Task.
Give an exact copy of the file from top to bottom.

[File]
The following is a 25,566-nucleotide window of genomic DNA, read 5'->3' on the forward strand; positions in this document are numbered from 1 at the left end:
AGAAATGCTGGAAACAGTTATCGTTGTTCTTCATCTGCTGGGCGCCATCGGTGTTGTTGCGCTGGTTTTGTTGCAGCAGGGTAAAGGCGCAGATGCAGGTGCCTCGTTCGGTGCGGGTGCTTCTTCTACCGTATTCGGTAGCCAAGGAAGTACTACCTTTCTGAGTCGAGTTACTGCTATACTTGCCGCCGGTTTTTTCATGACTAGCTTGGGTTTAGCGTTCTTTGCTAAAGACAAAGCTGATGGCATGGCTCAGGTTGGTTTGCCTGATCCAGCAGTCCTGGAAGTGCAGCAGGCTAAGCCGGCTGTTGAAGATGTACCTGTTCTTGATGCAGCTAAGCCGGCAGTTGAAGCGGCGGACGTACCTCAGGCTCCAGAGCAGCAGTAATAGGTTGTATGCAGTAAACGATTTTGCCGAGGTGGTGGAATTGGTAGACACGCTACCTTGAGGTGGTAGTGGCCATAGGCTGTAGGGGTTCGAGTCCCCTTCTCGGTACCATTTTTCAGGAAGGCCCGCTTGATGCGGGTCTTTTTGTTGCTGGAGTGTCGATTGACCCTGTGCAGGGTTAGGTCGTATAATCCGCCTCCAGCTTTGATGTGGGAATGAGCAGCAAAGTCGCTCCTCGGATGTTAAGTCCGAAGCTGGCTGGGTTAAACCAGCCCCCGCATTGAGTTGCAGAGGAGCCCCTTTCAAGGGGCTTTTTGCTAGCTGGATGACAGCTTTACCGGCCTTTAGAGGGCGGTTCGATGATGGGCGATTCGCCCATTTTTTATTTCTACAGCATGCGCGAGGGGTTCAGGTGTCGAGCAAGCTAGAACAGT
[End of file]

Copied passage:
The following is a 25,566-nucleotide window of genomic DNA, read 5'->3' on the forward strand; positions in this document are numbered from 1 at the left end:
AGAAATGCTGGAAACAGTTATCGTTGTTCTTCATCTGCTGGGCGCCATCGGTGTTGTTGCGCTGGTTTTGTTGCAGCAGGGTAAAGGCGCAGATGCAGGTGCCTCGTTCGGTGCGGGTGCTTCTTCTACCGTATTCGGTAGCCAAGGAAGTACTACCTTTCTGAGTCGAGTTACTGCTATACTTGCCGCCGGTTTTTTCATGACTAGCTTGGGTTTAGCGTTCTTTGCTAAAGACAAAGCTGATGGCATGGCTCAGGTTGGTTTGCCTGATCCAGCAGTCCTGGAAGTGCAGCAGGCTAAGCCGGCTGTTGAAGATGTACCTGTTCTTGATGCAGCTAAGCCGGCAGTTGAAGCGGCGGACGTACCTCAGGCTCCAGAGCAGCAGTAATAGGTTGTATGCAGTAAACGATTTTGCCGAGGTGGTGGAATTGGTAGACACGCTACCTTGAGGTGGTAGTGGCCATAGGCTGTAGGGGTTCGAGTCCCCTTCTCGGTACCATTTTTCAGGAAGGCCCGCTTGATGCGGGTCTTTTTGTTGCTGGAGTGTCGATTGACCCTGTGCAGGGTTAGGTCGTATAATCCGCCTCCAGCTTTGATGTGGGAATGAGCAGCAAAGTCGCTCCTCGGATGTTAAGTCCGAAGCTGGCTGGGTTAAACCAGCCCCCGCATTGAGTTGCAGAGGAGCCCCTTTCAAGGGGCTTTTTGCTAGCTGGATGACAGCTTTACCGGCCTTTAGAGGGCGGTTCGATGATGGGCGATTCGCCCATTTTTTATTTCTACAGCATGCGCGAGGGGTTCAGGTGTCGAGCAAGCTAGAACAGT